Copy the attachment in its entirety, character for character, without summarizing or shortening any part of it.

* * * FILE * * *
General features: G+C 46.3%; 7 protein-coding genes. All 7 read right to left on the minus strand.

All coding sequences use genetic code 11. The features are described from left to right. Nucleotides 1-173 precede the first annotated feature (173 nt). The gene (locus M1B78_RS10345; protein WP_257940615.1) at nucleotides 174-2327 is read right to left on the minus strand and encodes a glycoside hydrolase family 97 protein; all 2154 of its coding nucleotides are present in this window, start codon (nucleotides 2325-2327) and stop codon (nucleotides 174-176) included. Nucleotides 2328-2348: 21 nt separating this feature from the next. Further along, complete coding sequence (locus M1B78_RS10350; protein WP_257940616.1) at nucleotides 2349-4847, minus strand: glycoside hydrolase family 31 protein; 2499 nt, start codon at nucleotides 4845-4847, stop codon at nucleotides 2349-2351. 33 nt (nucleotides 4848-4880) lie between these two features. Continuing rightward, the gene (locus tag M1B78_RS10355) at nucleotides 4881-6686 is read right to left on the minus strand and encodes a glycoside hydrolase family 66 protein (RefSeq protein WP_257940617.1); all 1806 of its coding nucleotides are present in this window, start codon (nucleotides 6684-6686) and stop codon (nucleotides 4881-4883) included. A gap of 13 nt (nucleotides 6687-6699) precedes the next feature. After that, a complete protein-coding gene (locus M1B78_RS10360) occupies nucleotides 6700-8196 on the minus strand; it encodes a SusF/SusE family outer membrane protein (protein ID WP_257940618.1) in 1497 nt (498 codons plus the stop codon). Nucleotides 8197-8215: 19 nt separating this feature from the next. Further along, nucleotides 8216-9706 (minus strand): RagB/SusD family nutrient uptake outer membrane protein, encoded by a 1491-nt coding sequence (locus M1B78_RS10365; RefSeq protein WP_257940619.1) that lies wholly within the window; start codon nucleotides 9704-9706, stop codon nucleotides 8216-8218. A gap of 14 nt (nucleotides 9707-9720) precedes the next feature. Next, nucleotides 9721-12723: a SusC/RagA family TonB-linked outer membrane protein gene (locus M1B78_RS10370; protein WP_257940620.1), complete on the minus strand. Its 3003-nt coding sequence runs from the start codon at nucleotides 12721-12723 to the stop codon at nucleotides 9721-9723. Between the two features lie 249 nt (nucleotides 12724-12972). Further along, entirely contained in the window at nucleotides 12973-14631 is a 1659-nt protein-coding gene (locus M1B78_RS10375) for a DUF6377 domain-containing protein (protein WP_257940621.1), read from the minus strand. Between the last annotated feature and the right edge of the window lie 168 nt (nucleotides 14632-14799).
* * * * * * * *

General features: G+C 46.3%; 7 protein-coding genes. All 7 read right to left on the minus strand.

All coding sequences use genetic code 11. The features are described from left to right. Nucleotides 1-173 precede the first annotated feature (173 nt). The gene (locus M1B78_RS10345; protein WP_257940615.1) at nucleotides 174-2327 is read right to left on the minus strand and encodes a glycoside hydrolase family 97 protein; all 2154 of its coding nucleotides are present in this window, start codon (nucleotides 2325-2327) and stop codon (nucleotides 174-176) included. Nucleotides 2328-2348: 21 nt separating this feature from the next. Further along, complete coding sequence (locus M1B78_RS10350; protein WP_257940616.1) at nucleotides 2349-4847, minus strand: glycoside hydrolase family 31 protein; 2499 nt, start codon at nucleotides 4845-4847, stop codon at nucleotides 2349-2351. 33 nt (nucleotides 4848-4880) lie between these two features. Continuing rightward, the gene (locus tag M1B78_RS10355) at nucleotides 4881-6686 is read right to left on the minus strand and encodes a glycoside hydrolase family 66 protein (RefSeq protein WP_257940617.1); all 1806 of its coding nucleotides are present in this window, start codon (nucleotides 6684-6686) and stop codon (nucleotides 4881-4883) included. A gap of 13 nt (nucleotides 6687-6699) precedes the next feature. After that, a complete protein-coding gene (locus M1B78_RS10360) occupies nucleotides 6700-8196 on the minus strand; it encodes a SusF/SusE family outer membrane protein (protein ID WP_257940618.1) in 1497 nt (498 codons plus the stop codon). Nucleotides 8197-8215: 19 nt separating this feature from the next. Further along, nucleotides 8216-9706 (minus strand): RagB/SusD family nutrient uptake outer membrane protein, encoded by a 1491-nt coding sequence (locus M1B78_RS10365; RefSeq protein WP_257940619.1) that lies wholly within the window; start codon nucleotides 9704-9706, stop codon nucleotides 8216-8218. A gap of 14 nt (nucleotides 9707-9720) precedes the next feature. Next, nucleotides 9721-12723: a SusC/RagA family TonB-linked outer membrane protein gene (locus M1B78_RS10370; protein WP_257940620.1), complete on the minus strand. Its 3003-nt coding sequence runs from the start codon at nucleotides 12721-12723 to the stop codon at nucleotides 9721-9723. Between the two features lie 249 nt (nucleotides 12724-12972). Further along, entirely contained in the window at nucleotides 12973-14631 is a 1659-nt protein-coding gene (locus M1B78_RS10375) for a DUF6377 domain-containing protein (protein WP_257940621.1), read from the minus strand. Between the last annotated feature and the right edge of the window lie 168 nt (nucleotides 14632-14799).